Tel: 0300 200 6542

18. Members should be aware that Section 9 of the Commissioner for Standards Measure 2009 also places a duty on the Chief Executive and Clerk of the Senedd to refer a matter to the Commissioner, if the Clerk has reasonable grounds for suspecting:

  • that the conduct of a Member of the Senedd has, at a relevant time, failed to comply with a requirement of a relevant provision, and
  • that the conduct in question is relevant to the Clerk's functions under section 138 of the 2006 Act (Clerk to be the principal accounting officer for the Commission).
4. Register of Members' Interests: General information

4.1. The purpose of the Register of Members' Interests

19. The purpose of the Register of Members' Interests ('the register') is to give notification on a continuous basis to Members of the Senedd and to the public of those financial and other interests which might reasonably be thought to influence the conduct or actions of Members in the Senedd.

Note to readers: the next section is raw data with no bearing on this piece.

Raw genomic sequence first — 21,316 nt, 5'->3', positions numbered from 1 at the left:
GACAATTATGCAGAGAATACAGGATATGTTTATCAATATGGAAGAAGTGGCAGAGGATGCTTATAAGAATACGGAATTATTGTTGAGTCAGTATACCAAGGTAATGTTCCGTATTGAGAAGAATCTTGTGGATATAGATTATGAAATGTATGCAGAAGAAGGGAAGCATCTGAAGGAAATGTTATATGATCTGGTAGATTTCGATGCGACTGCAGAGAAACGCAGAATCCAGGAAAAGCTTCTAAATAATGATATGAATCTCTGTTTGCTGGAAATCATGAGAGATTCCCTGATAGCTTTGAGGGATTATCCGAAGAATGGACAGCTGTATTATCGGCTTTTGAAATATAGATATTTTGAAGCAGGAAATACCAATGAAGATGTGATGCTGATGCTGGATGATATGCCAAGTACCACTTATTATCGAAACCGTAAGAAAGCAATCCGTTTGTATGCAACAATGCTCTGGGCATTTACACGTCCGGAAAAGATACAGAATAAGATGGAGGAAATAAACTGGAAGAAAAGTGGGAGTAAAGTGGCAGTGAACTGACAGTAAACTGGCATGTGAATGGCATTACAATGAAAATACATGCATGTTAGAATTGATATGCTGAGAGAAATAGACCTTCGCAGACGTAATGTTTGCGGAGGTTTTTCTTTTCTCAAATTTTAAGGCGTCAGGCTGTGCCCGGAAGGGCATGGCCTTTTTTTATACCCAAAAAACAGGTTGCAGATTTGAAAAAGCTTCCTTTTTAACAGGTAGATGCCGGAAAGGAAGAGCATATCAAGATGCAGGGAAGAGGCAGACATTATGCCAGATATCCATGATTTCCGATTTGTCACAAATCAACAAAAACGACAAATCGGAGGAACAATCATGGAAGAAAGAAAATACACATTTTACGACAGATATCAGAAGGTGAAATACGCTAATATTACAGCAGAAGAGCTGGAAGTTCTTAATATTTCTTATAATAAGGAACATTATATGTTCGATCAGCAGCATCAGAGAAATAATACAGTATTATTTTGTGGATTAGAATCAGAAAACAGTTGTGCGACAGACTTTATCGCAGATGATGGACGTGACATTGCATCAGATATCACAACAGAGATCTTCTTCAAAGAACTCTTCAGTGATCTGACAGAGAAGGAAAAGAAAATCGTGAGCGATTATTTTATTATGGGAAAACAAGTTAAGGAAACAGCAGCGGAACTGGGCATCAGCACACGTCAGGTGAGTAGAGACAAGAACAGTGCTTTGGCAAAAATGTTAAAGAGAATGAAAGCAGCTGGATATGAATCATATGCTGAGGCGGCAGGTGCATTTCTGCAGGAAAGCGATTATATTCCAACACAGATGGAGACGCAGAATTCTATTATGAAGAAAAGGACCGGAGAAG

20. These requirements are neither optional nor voluntary. As outlined in Chapter 3, participation in proceedings, having failed to register the interests specified in paragraph 5 of the Annex to Standing Order 2, is a criminal offence under Section 36(7)(a) of the 2006 Act.

4.2. How do you register an interest?

21. Members may register an interest by completing and signing a Registration and Recording Interest form, which is available on the Senedd's website.

22. Registrations relating to the employment of family members with the support of Senedd Commission funds are made by completing a separate Record of the Employment of Family Members form. Further information about the rules relating to the employment of family members is set out in section 8.1 of this document and in the Guidance for Members of the Senedd on the Recording of the Employment of Family Members with the Support of Commission Funds.

4.3. When should you send your form?

23. Under Standing Orders 2.3 and 5.5, Members must complete, sign and submit a Registration and Recording Form within eight weeks of taking the oath or the making of the affirmation.